3. Houserules. They're great! If you hate running some aspect of the game the way it's written, change away. You are the DM, and you have that right. However it's all about communicating these rule changes/tweaks ahead of time. If you rule (in 3e) that AoO doesn't exist, and I've already taken feat(s) to make me the King of the AoO, then I'm going to feel short-changed. My next comment will be something like: "Look, I've taken X, Y, and Z to be able to do this. If this doesn't work, I want to be able to take other Feats." If the DM won't allow a re-tool (either right away or between sessions), I'll feel screwed over. I've seen this happen WAY too often.
  4. Have the 2 minute rule. If a rule gets looked up and argued (successfully) in 2 minutes, then let it go. If I want to do something, but don't know how to do it, I'll look up the rules while waiting my turn. That way, I can know not only what to do, but how to do it. I'm happy to share this with the DM (especially if it's an uncommon thing).
  5. Someone above suggested the no books rule. Bad idea. Now you will get into arguments about what's in the book (and memory has a slippery way of remembering what is advantageous, and forgetting those pesky limiters).
  6. Finally, if there is a hand-waved decision, look up the rules after the session. The rules-conscious in the group will appreciate the effort, and be willing to cut the DM some slack in future ad Hoc rulings.

If I'm gaming with a DM who will only use Rule 0, and the DM seems fair, I'll calm down somewhat quickly, but if I feel the DM is being arbitrary, I'd have difficulty cooling down the inner-rules-lawyer. In the end, without SOME rules that everyone understands, you won't be able to get rid of the cops-n-robbers "I shot you!" "No you didn't!" "Yes I did!" phenomenon.

Now to Onboard the New guy:

  1. Patience on everyone's part. I'd even recommend that the first character the new guy runs is an NPC of short-term importance. This way, he is not invested in the character he's running at all. Sometimes when Rule0 bites, it hurts not because it's rule0, but because "you are denying MY ability". Do this for maybe 1-2 sessions to help the newbie get used to your style and build a little teamwork and trust with the group/DM.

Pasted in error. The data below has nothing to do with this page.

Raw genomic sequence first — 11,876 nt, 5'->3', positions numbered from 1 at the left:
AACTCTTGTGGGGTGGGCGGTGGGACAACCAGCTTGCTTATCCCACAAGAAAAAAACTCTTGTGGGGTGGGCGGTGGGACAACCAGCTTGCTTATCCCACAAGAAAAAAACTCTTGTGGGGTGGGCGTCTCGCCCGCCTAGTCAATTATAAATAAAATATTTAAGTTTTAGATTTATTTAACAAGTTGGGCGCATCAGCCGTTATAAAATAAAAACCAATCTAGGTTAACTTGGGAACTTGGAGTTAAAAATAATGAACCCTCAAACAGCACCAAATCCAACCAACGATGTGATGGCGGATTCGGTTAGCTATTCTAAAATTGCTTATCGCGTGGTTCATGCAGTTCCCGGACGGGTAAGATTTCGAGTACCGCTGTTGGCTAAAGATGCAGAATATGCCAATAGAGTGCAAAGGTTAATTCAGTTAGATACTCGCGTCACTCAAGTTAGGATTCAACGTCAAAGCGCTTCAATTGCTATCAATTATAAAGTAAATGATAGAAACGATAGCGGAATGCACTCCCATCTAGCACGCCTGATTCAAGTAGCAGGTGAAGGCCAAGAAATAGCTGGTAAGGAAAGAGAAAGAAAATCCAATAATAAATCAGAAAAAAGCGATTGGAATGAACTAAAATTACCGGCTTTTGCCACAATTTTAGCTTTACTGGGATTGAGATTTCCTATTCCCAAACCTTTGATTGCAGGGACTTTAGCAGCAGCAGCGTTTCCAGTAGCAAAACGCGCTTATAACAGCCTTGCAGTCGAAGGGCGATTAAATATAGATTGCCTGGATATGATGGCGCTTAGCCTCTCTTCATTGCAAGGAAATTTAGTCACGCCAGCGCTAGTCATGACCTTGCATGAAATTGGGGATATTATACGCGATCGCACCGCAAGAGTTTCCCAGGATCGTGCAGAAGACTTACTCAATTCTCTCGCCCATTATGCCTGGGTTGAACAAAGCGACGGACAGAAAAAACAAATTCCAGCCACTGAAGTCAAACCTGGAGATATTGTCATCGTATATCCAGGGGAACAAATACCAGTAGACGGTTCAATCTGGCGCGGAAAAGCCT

2. Before/while the PC is making up his character, communicate any house-rules. If you think the magic system is broken, type up a quick sheet on how you handle it, etc.
  3. A player wants to do something, has NO clue how to do it, but remembers reading about it in one of the books. So, he looks up the entry while waiting his turn, and then reads/summarizes what the book says. Some DMs see this as lawyering, others see it as a player trying to streamline the game. Communicate your opinion of this activity to the player before he rolls up his character.
  4. Again, if you choose to invoke Rule0 to avoid looking up a rule, state something along the lines of, "well, to keep this combat going, we'll roll [whatever Rule0 says to roll], but can you jot down the specific action so we can look up after game?" This communicates that Rule0 is used for when memory fails, but if you then look up the rule and decide it sucks, sit and talk about the issue(s) with the RAW and decide whether you will use RAW, some other house-rule, or dis-allow the action all together in the future. But make sure everyone is present, and everyone gets a say in it (if they wish to speak). When (semi)permanent changes like this get made, state what you want to change AND why you think it should be changed.